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Virgil Abloh's rise to power teaches what it takes to be a contemporary creative

“Relevancy is my metric”

Virgil Abloh's rise to power teaches what it takes to be a contemporary creative “Relevancy is my metric”

On the day your brand is acquired by the most important luxury conglomerate, you tend to choose carefully what to post on Instagram. Virgil Abloh has - indeed - always carefully chosen his Instagram posts and it is no coincidence that for this announcement he posted a screenshot of Vanessa Friedman's article in The New York Times whose title does not even mention Off-White but instead reads: Virgil Abloh Gets a Seat at LVMH Power Table.
The opening of Friedman's article underlines the most interesting issue of the acquisition of LVMH, namely that Abloh will have a strategic role within the conglomerate becoming “most powerful Black executive at the most powerful luxury goods group in the world". With this post Abloh reveals something that he has never made a mystery of in all the interviews and that transpires from his works: as much as a creative can be artistically brilliant, rich or successful, the only metric that matters is the relevance it has in the world. For this reason it is not enough to have a revolutionary artistic vision, you have to deal with power, know how to manage it, flirt with it and take advantage of it when the time comes.

In just over ten years, Abloh has gone from being a Fendi intern with a degree in architecture to being creative director of Louis Vuitton (passing through a thousand other projects and results), establishing himself in fact as the most influential creative in the fashion industry - a trait easily expandable to the creative sector tout-court. The vision and history of Abloh revolutionizes the meaning of the role of the creative both for the artistic vision he proposes but above all for the understanding of reality that is the power dynamics in contemporary society. On the one hand, Virgil has never made a secret that his art is openly inspired by the Situationist movement and the ready-made: in The Ten, the line that blew up in the Off-White mainstream, Virgil recontextualizes iconic Nike silhouettes with graphics and elements that break the scenic illusion of the classic sneaker. To this vision, Abloh added a collaborative approach making the publics, the fans and enthusiast part of community that interacts with the product, that has a stake on it and ultimately creates value.
Like Jeff Koons, Abloh is not an artist who creates materially his works, rather he has the ambition to describe reality: "I'm trying to record our "now". Make a contemporary recording of what is happening in the outside world". Although it may seem a simple mission, Abloh is aware of how complex the very concept of reality today is, that the artist's task is not to look from above and judge, but rather to interact with reality by connecting apparently distant points.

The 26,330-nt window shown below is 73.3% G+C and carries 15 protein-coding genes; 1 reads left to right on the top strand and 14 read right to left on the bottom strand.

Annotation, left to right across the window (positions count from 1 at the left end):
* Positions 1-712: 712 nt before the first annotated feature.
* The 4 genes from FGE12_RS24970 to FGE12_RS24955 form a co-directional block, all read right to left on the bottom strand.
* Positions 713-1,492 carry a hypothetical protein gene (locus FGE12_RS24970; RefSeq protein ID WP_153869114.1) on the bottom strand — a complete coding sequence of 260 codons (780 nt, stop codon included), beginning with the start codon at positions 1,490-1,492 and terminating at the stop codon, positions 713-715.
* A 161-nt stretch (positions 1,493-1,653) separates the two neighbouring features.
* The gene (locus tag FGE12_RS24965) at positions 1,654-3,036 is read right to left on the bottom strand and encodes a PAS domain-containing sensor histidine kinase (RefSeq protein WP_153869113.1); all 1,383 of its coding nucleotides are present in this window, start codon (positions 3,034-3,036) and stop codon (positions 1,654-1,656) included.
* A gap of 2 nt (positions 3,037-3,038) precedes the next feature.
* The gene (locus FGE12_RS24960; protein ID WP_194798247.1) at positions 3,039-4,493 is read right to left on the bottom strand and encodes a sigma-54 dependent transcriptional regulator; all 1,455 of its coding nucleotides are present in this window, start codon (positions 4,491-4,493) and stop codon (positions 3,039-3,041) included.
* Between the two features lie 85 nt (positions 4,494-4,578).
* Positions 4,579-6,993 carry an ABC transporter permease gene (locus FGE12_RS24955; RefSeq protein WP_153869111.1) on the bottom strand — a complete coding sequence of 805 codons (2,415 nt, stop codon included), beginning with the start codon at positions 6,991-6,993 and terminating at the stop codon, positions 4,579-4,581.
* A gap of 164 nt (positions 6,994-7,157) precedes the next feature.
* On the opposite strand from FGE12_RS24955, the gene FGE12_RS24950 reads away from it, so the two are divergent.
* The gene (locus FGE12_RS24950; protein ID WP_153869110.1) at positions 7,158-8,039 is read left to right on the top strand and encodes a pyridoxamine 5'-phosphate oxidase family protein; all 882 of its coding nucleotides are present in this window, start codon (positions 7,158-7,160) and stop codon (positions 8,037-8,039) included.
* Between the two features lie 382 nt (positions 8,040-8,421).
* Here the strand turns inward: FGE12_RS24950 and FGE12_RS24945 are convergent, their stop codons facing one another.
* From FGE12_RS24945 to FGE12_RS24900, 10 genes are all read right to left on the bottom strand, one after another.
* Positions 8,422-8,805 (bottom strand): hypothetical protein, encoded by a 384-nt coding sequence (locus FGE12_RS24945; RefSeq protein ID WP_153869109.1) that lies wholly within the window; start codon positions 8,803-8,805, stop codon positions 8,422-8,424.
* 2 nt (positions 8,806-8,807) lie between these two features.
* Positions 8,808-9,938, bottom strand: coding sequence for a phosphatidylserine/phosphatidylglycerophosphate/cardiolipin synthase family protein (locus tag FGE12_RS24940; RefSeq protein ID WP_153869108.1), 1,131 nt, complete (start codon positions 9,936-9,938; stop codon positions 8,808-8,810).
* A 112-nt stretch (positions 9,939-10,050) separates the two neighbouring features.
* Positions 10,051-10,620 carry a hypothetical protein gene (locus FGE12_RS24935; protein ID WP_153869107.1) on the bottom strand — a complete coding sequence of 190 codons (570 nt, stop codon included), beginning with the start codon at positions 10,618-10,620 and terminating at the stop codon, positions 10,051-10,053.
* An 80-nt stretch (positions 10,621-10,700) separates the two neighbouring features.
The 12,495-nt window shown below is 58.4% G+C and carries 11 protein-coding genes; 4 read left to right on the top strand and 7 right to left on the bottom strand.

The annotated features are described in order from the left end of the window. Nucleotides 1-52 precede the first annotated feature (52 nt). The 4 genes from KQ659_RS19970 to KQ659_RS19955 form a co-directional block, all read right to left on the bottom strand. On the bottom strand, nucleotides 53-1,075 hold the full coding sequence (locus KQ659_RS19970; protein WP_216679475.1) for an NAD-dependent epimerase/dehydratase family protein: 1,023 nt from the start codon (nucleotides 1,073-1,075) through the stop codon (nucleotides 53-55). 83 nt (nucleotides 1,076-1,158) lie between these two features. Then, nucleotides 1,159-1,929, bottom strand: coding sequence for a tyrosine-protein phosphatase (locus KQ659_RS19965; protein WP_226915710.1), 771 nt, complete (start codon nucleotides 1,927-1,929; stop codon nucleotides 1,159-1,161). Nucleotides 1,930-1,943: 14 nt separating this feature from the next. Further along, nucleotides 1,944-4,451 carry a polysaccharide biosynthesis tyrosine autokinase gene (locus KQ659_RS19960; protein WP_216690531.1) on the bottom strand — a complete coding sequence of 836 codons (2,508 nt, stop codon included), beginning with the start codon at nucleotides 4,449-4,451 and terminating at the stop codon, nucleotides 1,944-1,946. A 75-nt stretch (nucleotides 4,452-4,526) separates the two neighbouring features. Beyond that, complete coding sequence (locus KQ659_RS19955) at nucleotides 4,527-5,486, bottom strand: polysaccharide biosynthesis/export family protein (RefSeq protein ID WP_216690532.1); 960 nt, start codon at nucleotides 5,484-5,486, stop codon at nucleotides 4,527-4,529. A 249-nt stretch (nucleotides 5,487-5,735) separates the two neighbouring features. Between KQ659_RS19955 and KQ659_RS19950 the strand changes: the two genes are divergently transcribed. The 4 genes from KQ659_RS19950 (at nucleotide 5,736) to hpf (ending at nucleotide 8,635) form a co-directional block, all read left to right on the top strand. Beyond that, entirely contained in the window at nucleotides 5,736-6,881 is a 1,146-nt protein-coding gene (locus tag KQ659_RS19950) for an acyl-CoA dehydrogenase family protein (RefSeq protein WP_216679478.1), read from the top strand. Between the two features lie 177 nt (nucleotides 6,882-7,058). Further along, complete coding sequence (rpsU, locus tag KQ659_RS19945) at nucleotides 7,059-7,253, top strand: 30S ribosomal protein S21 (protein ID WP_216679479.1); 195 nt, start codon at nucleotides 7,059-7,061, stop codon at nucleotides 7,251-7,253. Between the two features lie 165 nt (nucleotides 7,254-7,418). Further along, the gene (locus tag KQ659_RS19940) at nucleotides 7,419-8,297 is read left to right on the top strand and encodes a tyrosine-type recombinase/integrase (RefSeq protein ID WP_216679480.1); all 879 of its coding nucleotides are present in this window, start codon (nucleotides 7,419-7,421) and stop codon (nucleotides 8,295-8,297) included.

This is exactly what LVMH hopes will happen by inserting the man who invented cross-sectoriality into the most diverse and wealthy luxury conglomerate in the industry, so much so that Friedman rightly in the NYT article asks the legitimate questions of what LVMH will be in the future (An Empire? A state? An institution?). 

Returning to Virgil, however, the other striking aspect of his incredible rise is his political management of power. It would be misleading to say that Abloh arrived on the most important board in the world of luxury only thanks to his artistic vision. Virgil is a creative who has understood when the managerial aspect of his work is, today, directly proportional to its real impact on the world. For this reason Abloh did not cry over himself as much as he lost his first Pyrex brand, he knew how to masterfully manage the post-Kanye West (when he took the place that his friend had dreamed of for a lifetime), and he innovated his products by not falling too much in love with products and projects. In this sense, Abloh has renewed the meaning of the word "creative", historically anchored to fantasy, to the genius that does not stoop to the reality of the world. In the post-capitalist culture of the Western world, the creative cannot ignore the political element, from entering the market and trying to play - and sometimes bend its laws - making itself an "artistic gesture".

To reread it seems a very abstract concept but that nevertheless is often found in everyday life: the kids who resect sneakers or streetwear garments balance in a similar way to Abloh the "artistic" knowledge on trends and the practical-managerial skills that are needed in the management of a sale or a budget. This is the real revolution of Abloh: to have freed the artistic vein from the conflict with the market, to have synthesized them, however much this thing may not like it.

Clearly, Abloh has a very clear vision of his career and knows that little has happened to him by chance, able to show a rightful pride in his success but that he is also always looking to go further, of the next project, of the next chimera. Today Abloh is still a figure not celebrated for the impact he has had on the world as a black creative in the whitest and least inclusive industry in the world. His arrival at the age of 40 in a position of power created specifically for him will certainly not be a point of arrival, indeed to continue to be relevant, it will probably be the starting point as the quote in the press release states: “This is an incredible new platform to take the disruption we’ve achieved together to a whole new level.”